Another thing is the printer and process. The low resolution budget print can be printed bigger, as you won't get more detail than what it can produce. A high quality print will require more information to make it reasonable, so you won't want to overstress it. If you have a portrait with reduced micro contrast, you will have much more latitude than a detailed landscape, of course.
    And there is something like psychology - if you order cheap, you will be checking the print with a different attitude than ordered at a fine print service. I know people that ordered at the local photo store and were proud of the product, not knowing that the owner sends it to the same laboratory as any of the local supermarkets do and there is no difference at all other than the price for his service. People usually don't put different prints of the same file next to each other to realize the difference. But a good laboratory can make an impact pushing the boundaries.
    So I think you can only really get a proof print and decide, if you like it. A 20mp exposure of a full frame is less demanding than on a 1" sensor, of course, as the bigger pixels are more forgiving on shake, glass densities and so on. A sharper lens shows slight unsharpness much earlier than a worse one. But if the light was enough and you really have a file no where pushed too much, then there will be no difference.
     
    Last edited: Jan 28, 2019
  8. DynaSport

    DynaSport Mu-43 Hall of Famer Subscribing Member

    Jan 5, 2013
    Dan
    I’m sorry I didn’t do a better job asking the question. I am NOT talking about the potential of image quality based on sensor size. I am talking about pixel size impacting dpi.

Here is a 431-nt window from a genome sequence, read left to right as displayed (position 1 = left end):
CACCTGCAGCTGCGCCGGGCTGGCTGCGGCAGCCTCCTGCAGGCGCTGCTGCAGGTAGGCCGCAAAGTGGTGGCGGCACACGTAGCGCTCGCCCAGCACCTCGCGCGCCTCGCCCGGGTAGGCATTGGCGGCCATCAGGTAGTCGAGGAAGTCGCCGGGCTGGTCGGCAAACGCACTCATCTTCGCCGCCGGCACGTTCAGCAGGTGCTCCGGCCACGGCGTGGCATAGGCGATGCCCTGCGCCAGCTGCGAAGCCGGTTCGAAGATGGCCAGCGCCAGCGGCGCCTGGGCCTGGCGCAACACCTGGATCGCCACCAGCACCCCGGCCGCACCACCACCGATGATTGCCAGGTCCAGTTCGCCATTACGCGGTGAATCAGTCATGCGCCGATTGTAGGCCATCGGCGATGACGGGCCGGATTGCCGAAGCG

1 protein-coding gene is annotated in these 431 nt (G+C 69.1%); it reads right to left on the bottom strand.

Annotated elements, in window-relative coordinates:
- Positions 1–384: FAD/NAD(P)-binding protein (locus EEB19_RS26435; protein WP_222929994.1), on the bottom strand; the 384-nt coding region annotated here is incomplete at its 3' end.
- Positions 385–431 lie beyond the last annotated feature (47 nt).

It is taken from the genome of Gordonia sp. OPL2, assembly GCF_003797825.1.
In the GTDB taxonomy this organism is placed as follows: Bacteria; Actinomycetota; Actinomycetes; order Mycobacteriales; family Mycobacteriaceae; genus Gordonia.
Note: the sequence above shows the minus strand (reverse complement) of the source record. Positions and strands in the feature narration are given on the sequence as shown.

9. DynaSport

    DynaSport Mu-43 Hall of Famer Subscribing Member

    Jan 5, 2013
    Dan
    So the size of the pixel has no impact on the dpi?
     
    • Agree Agree x 5
  10. magIBIS

    magIBIS Mu-43 Veteran

    213
    Jun 8, 2016
    Central Europe
    You are right: In theory the size of the pixel has no impact, as it is just a single piece of information that is translated from a rgb system into a (mostly CMYK) print color and tonality system.

    In real life the circumstances when this information reaches the same value differs a lot, as debayering, pixel mapping, noise reduction and encounting for phase detection sites are needed to calculate the value. Diffraction limits, light angles and other optical factors add beforehand. So it might well be, that the result of a particular camera with a smaller sensor won't reach the same level of clean and clear information than a bigger sensor unit. The difference will mostly only occur visible when the information is stressed - f.e. when printing enlarged. The reason is the baked in prozessing of the information, as the engineers have to make sure that the average use case will produce satisfying results and optimize for that. In reality the use case when a smartphone raw picture with 20mp is as good for printing as a full frame 20mp output is reduced to a very defined situation, but the difference between a well exposed mft and full frame 20mp file is much less, so it will AFAIK hit the boundaries of things like the printer and paper resolution earlier than you will see differences resulting from the file.
     
  11. pellicle

    pellicle Mu-43 Hall of Famer Subscribing Member

    Feb 10, 2010
    Killarney, OzTrailEYa
    pellicle
    My experience is that pixel size influences high ISO performance.
    Print quality is pretty close to what you see on screen at 50% pixels
    Max print size can be determined by size at 150dpi dimensions
     
  12. Yes. Pixel size will influence signal to noise ratio directly. The larger pixel well (photosite) will have less SNR than the smaller one.
    I haven't seen this mentioned so I'll chime in. If you are sending your image to a professional lab, check their suggestions for sizing. Intended use also plays a big part. As does whether you are printing a target to be studied or a photo to be enjoyed.
    My lab suggests I send them images at 150dpi. I assume that is mostly to keep the size down. Their software is pretty clever.